Yes, Asparagus is Paleo!
What You Need to Know About Asparagus
Asparagus is a succulent, savory and tender vegetable that comes from the lily family (Liliaceae), together with onions, leeks and garlic. It was first cultivated about 2500 years ago in Greece and has been a prized delicacy since ancient times. Asparagus is actually a Greek word which means stalk or shoot.
There are about 300 varieties of asparagus and only 20 of them are noted to be edible. British and American varieties are usually green in color. French asparagus are purple while Spanish and Dutch asparagus are white.
Long before it was used in cooking, asparagus was believed to be a herbal medicine that can help cure toothaches and prevent bee stings.
Health Benefits of Asparagus
Asparagus offers a wide range of health benefits. It could be costly but the benefits that one can get from eating it are beyond price. The nutritional value of asparagus couldn’t be easily found in any other food plus, it is very low in calories.
Vitamins and Minerals
Asparagus is an excellent source of vitamins A, B6, C, E and K. The high level of B vitamins in asparagus helps in regulating homocysteine, an amino acid which when taken too much could be a serious risk in heart disease. Vitamin K aids in bone health by carrying calcium out of the blood stream to the bones, where it can actually prevent one from developing osteoporosis. Without vitamin K to transport it, calcium just sits in the arteries, turning into plaque and causing all sorts of problems.
Asparagus is also a good source of dietary fiber, choline, folate, iron, manganese, phosphorus, selenium and zinc. The fiber in asparagus helps improve digestion and lower risk of heart ailments.
Anti-inflammatory and Antioxidants
Asparagus is rich in different phytonutrients which have anti-inflammatory and antioxidant properties. Asparanin A, sarsasapogenic, protodioscin and diosgenin are anti-inflammatory saponins present in asparagus. These phytonutrients are linked in the prevention of ALS or amyotrophic lateral sclerosis which is an autoimmune disorder that plays a role in the death of certain nerve cells.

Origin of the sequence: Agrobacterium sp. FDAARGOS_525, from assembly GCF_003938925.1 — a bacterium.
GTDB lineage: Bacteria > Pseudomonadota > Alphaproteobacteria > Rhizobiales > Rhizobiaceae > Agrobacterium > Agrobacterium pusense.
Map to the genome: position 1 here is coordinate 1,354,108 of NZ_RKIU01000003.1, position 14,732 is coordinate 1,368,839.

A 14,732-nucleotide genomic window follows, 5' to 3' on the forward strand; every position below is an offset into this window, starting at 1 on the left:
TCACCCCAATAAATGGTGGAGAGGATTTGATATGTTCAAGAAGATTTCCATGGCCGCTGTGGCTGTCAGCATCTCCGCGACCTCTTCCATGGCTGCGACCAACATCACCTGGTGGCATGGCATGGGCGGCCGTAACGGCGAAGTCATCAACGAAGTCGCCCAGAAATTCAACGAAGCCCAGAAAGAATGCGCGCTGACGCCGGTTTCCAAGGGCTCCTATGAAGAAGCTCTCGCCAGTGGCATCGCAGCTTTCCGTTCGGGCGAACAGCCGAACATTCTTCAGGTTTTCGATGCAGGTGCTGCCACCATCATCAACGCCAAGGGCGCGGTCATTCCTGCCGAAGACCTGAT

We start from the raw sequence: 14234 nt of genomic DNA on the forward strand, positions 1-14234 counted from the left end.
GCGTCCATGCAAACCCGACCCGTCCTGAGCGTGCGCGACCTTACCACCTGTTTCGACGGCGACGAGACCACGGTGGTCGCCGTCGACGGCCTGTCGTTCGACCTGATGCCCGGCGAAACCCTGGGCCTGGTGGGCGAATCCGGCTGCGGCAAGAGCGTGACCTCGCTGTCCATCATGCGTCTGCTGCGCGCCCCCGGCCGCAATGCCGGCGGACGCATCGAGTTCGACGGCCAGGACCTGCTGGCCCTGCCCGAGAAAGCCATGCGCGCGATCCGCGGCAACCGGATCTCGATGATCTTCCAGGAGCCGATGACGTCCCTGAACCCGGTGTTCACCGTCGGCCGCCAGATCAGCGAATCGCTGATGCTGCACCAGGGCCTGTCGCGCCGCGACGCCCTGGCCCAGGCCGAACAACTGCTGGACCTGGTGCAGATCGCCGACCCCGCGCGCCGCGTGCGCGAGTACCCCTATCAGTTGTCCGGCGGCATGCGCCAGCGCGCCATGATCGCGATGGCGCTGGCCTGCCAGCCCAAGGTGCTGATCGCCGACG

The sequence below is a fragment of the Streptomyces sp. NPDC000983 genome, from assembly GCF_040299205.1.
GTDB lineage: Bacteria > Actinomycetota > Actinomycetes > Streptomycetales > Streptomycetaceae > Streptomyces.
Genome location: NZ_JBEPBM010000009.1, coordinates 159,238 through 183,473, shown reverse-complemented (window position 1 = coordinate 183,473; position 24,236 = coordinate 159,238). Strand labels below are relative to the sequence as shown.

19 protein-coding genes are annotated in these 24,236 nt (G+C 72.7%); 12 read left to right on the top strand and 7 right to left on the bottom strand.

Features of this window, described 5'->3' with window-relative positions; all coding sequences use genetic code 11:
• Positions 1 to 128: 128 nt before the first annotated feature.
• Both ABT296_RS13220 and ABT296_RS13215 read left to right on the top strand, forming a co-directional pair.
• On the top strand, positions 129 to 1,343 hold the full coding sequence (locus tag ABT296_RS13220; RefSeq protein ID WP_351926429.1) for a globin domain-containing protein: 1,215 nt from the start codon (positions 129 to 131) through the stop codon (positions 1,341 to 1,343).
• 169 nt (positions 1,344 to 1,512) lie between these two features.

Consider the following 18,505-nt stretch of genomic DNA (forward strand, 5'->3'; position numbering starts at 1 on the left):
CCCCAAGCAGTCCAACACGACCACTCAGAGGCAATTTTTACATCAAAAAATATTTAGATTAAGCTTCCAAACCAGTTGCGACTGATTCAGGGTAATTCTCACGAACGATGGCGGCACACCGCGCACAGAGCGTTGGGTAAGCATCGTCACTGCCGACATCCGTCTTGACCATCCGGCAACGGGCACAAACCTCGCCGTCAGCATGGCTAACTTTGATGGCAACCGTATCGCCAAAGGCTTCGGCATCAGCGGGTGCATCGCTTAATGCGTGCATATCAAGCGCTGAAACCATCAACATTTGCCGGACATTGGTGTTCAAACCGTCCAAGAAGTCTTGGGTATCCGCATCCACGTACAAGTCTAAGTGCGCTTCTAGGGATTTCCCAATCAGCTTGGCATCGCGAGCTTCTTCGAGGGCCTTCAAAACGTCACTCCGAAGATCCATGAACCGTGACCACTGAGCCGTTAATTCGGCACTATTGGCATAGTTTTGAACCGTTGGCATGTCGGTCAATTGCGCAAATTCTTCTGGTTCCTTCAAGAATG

Asparagine and chromium are trace minerals present in asparagus that help insulin do its job transporting glucose. Asparagus also contains glutathione and beta carotene which are potent antioxidants. Glutathione have detoxifying properties that can help destroy carcinogens and could lower the risk of certain cancers. This may also help in slowing down the aging process.
Diuretic and Heart Health
The chemical property of asparagus which makes it a natural diuretic is aspargine. This promotes the production of urine. When you consume asparagus, it will make you go to the bathroom more often. Urinating frequently can help get rid of extra salt and fluid in the body. This is beneficial to people who are experiencing fluid build up on different parts of their body. This can also help in cleansing the kidney and bladder.
Diuretics such asparagus can also help in reducing bloating and lowering the blood pressure. In addition, the folate and B vitamins in asparagus aid in lowering the risk of heart diseases and cardiac ailments.
Inulin is a unique carbohydrate that is present in chicory root, Jerusalem artichoke and asparagus. It becomes a prebiotic or food source for the good bacteria, as soon as it arrives the large intestines. This helps in better nutrition absorption and lower risk of allergy.
Why My Pee Is Green and Smells Odd When I Eat Asparagus?
It is true that one weird property of asparagus is that it makes the color of urine green and it would even make the odor strong and unpleasant. The green color in the urine is the result of simple chlorophyll. Chlorophyll is the chemical that is responsible for giving green plants its color.
Asparagus contains mercaptan which is a type of sulfur that gives onions, garlic and spoiled eggs their odor. This chemical is broken down into smelly chemical components in the gut in all people. Apparently the odor in the urine can be present just within fifteen minutes of eating asparagus. Some people may not be able to notice any smell at all.
This is actually normal and does not signify any issue with the body when consuming asparagus. Regardless if you smell an unpleasant odor or not after eating asparagus, this isn’t something that needs to be concerned about.
What Experts Say About Asparagus
“Used for cooking and medicinal purposes for over 2,000 years, asparagus is one nutritious perennial garden plant! See and you thought all it was good for was turning your pee green!” – Mark Sisson
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photo credit: A bouquet of asparagus